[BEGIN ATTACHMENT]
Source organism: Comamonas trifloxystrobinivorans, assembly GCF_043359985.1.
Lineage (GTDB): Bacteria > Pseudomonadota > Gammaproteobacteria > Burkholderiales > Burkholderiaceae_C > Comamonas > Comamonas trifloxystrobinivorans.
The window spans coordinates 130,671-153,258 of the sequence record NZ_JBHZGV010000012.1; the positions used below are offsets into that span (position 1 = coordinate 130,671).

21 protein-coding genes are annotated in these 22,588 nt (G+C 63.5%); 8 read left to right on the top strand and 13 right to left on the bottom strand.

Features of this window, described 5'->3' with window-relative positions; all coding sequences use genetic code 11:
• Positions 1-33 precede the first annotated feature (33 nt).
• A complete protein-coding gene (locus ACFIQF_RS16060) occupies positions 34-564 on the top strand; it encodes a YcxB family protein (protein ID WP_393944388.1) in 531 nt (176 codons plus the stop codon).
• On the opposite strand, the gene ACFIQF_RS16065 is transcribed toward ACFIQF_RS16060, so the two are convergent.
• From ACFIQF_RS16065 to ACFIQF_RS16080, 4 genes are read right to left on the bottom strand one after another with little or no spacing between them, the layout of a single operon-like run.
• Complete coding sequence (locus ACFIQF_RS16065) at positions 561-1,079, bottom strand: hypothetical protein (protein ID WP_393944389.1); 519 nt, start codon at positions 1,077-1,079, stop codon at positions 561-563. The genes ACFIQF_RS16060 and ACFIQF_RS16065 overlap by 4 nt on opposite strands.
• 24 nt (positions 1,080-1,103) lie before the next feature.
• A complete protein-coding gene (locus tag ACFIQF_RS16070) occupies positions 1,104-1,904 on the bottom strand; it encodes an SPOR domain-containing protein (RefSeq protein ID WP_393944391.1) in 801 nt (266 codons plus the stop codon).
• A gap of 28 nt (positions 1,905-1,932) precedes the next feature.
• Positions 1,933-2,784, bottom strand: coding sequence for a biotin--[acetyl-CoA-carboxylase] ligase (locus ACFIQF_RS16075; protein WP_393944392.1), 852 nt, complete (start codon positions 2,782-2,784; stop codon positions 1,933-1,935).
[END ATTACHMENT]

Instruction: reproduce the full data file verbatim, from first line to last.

Source organism: Comamonas trifloxystrobinivorans, assembly GCF_043359985.1.
Lineage (GTDB): Bacteria > Pseudomonadota > Gammaproteobacteria > Burkholderiales > Burkholderiaceae_C > Comamonas > Comamonas trifloxystrobinivorans.
The window spans coordinates 130,671-153,258 of the sequence record NZ_JBHZGV010000012.1; the positions used below are offsets into that span (position 1 = coordinate 130,671).

21 protein-coding genes are annotated in these 22,588 nt (G+C 63.5%); 8 read left to right on the top strand and 13 right to left on the bottom strand.

Features of this window, described 5'->3' with window-relative positions; all coding sequences use genetic code 11:
• Positions 1-33 precede the first annotated feature (33 nt).
• A complete protein-coding gene (locus ACFIQF_RS16060) occupies positions 34-564 on the top strand; it encodes a YcxB family protein (protein ID WP_393944388.1) in 531 nt (176 codons plus the stop codon).
• On the opposite strand, the gene ACFIQF_RS16065 is transcribed toward ACFIQF_RS16060, so the two are convergent.
• From ACFIQF_RS16065 to ACFIQF_RS16080, 4 genes are read right to left on the bottom strand one after another with little or no spacing between them, the layout of a single operon-like run.
• Complete coding sequence (locus ACFIQF_RS16065) at positions 561-1,079, bottom strand: hypothetical protein (protein ID WP_393944389.1); 519 nt, start codon at positions 1,077-1,079, stop codon at positions 561-563. The genes ACFIQF_RS16060 and ACFIQF_RS16065 overlap by 4 nt on opposite strands.
• 24 nt (positions 1,080-1,103) lie before the next feature.
• A complete protein-coding gene (locus tag ACFIQF_RS16070) occupies positions 1,104-1,904 on the bottom strand; it encodes an SPOR domain-containing protein (RefSeq protein ID WP_393944391.1) in 801 nt (266 codons plus the stop codon).
• A gap of 28 nt (positions 1,905-1,932) precedes the next feature.
• Positions 1,933-2,784, bottom strand: coding sequence for a biotin--[acetyl-CoA-carboxylase] ligase (locus ACFIQF_RS16075; protein WP_393944392.1), 852 nt, complete (start codon positions 2,782-2,784; stop codon positions 1,933-1,935).